Career Planning – Choose Your Own Adventure

There’s something about the end of the year that provokes reflection and goal-setting. In the past few weeks, I have met with several of my staff to discuss next steps in their careers. In most situations, making the move into the next level of professional practice requires some learning. Managers can be a great sounding board and advocate for staff looking for new experiences. These questions came up again and again in my conversations with staff, and may be a useful frame for other managers and employees as they work together to develop a career strategy.

What is your goal?

From my perspective, people can add to their skills in three ways – deepening their knowledge of a topic, broadening their knowledge beyond their specialty, moving into management. While each ambition may require similar responses, I think it is important for the employee to know specifically what the goal is before approaching the manager for support. Answering this question allows the manager to understand the motivation, and suggest useful alternatives and opportunities.

At this moment, I have three staff who illustrate the differences between these goals very well. One, who wishes to deepen her knowledge in her specialty, is thinking about undertaking a large writing project with a colleague. Putting together this publication will leverage her already considerable knowledge in the topic, and will give her a chance to expand upon her expertise. Because the project is likely to be useful for us, I have no trouble in supporting her learning goals.

The second person wants to go outside of the Legislative Library, and gain some experience elsewhere in the Assembly. By happy coincidence, I know of another manager who is looking to train staff in the work of his team, to build skill redundancy in case of emergency. We are working together to develop a proposal which will allow my staffer to take a six-month secondment on that team, so that he can stretch his knowledge of the Legislature, add to his skills, and contribute to the other team’s emergency response strategy. Win-win.

Finally, the Legislative Library is blessed with several ambitious and bright young professionals, who would like to become managers. The Legislature is a fairly flat organization, so there are few “assistant manager”-type roles. We need to be creative in providing these employees with opportunities to learn leadership, and to gain exposure to the practical skills of management – budgeting, performance reviews, making business cases, and so on. Some of these skills may be acquired by leading teams in their home position. The management skills may be more difficult to acquire while remaining in their home position – we may need to look for opportunities outside of the library to foster the skills needed to cultivate the next generation of managers.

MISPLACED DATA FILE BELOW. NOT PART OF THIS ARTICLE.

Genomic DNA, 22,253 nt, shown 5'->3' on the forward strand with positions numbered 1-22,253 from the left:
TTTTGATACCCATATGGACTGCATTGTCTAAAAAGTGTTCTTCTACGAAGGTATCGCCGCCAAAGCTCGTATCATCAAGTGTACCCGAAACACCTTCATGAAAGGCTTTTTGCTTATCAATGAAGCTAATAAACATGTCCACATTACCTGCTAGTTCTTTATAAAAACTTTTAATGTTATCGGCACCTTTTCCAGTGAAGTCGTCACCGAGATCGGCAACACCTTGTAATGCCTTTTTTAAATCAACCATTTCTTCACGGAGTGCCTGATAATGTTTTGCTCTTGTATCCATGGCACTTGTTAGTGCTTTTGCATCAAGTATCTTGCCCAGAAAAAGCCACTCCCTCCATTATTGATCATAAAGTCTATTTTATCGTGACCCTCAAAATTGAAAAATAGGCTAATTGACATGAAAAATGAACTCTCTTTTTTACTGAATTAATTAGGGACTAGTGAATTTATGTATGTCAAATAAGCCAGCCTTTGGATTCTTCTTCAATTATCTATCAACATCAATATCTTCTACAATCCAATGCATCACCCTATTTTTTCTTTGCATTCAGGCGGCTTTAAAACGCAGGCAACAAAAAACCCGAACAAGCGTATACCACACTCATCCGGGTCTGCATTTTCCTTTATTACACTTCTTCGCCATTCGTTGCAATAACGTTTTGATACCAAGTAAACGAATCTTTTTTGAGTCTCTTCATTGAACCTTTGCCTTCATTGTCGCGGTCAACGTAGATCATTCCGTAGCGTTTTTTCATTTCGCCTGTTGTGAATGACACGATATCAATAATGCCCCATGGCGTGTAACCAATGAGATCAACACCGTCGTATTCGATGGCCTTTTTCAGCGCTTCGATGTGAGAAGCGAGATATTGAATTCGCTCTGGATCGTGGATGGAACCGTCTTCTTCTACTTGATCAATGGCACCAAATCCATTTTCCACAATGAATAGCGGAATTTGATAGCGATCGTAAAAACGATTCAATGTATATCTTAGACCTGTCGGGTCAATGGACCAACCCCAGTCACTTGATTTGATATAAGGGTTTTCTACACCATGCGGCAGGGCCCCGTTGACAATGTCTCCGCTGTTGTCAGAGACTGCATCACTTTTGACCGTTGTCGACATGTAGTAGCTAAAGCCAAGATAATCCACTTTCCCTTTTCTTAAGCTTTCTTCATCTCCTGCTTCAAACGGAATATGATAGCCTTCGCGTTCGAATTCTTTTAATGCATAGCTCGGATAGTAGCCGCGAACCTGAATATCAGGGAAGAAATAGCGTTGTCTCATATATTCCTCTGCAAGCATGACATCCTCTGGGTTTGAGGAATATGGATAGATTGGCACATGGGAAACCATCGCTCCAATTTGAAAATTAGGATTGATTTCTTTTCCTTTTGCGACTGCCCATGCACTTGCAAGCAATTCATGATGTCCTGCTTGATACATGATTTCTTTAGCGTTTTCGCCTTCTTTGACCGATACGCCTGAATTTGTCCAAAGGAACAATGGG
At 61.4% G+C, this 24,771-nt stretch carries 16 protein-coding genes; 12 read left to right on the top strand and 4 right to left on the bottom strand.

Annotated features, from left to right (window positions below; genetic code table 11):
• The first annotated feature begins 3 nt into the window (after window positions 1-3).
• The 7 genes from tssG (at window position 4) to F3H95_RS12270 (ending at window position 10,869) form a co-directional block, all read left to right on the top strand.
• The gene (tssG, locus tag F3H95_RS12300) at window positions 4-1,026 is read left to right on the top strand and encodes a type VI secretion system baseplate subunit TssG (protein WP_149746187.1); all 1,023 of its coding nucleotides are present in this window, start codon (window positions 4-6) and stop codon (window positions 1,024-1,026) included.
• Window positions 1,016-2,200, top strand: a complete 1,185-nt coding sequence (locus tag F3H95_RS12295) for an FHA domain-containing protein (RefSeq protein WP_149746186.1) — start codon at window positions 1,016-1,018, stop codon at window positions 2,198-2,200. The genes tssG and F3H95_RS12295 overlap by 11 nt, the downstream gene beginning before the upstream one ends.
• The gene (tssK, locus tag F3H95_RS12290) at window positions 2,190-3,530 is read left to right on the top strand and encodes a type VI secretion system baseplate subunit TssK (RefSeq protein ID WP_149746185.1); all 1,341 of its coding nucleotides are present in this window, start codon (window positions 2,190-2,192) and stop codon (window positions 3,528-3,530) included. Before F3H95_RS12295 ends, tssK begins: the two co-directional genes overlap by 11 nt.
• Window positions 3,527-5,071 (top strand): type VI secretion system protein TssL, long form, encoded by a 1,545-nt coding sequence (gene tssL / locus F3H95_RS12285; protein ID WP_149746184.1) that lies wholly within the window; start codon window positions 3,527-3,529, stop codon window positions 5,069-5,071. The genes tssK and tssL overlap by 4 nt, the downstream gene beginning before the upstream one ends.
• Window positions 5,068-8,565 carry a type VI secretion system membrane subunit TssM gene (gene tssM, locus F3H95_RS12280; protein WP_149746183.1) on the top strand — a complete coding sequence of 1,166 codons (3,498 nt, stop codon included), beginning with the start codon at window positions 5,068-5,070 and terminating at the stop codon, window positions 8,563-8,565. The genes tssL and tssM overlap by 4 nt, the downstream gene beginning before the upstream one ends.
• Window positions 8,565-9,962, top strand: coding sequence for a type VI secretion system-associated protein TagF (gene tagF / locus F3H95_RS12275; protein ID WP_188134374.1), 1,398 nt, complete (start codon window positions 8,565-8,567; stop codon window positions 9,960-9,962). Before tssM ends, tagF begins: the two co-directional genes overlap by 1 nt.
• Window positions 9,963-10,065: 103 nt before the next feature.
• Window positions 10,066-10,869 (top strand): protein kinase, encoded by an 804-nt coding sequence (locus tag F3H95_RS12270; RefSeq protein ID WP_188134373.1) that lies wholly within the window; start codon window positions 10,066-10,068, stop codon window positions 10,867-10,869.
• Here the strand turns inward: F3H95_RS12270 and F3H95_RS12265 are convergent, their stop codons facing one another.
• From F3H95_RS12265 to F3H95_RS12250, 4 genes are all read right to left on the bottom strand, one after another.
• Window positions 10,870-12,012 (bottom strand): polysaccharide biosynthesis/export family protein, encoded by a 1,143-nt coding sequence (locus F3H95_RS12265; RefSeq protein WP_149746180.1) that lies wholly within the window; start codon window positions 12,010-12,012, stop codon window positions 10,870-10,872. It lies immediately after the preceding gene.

What is your learning style?

Understanding the way you learn best will help you develop a strategy that works for you. If you are a visual or auditory learner, you may find that courses are your best way to add that skill you are chasing. Kinesthetic and environmental learners will likely benefit from other strategies – perhaps you can arrange a secondment or short-term internship with a professional working in the area you wish to explore.

Of course, the practical limitations of what your current employer can support will have an influence on whether you can take courses during office hours (and be financially supported), or if you can take a secondment with a different team in your organization (or with an entirely different employer). Even if your employer can’t support the particular type of development opportunity you wish to pursue, with a little creativity, you may be able to come up with your own solutions. Take a course on the weekends, or online. Look for financial support from a professional organization (both CALL and TALL offer scholarships to librarians, for example). Volunteer for an organization which will allow you to develop the skills you seek. These creative responses may prove to be especially impressive to an employer, as they prove your commitment to your own development.

What’s in it for your manager?

Many organizations have succession plans – if you have access to it, see how you can pitch your idea to fit the language/attitude in there.

If you are looking for support for a course or degree, be very clear in describing how this investment will pay off for your employer – what new skills and knowledge will you bring back to the organization? How will these skills enhance your job performance? How will your manager be able to measure this change?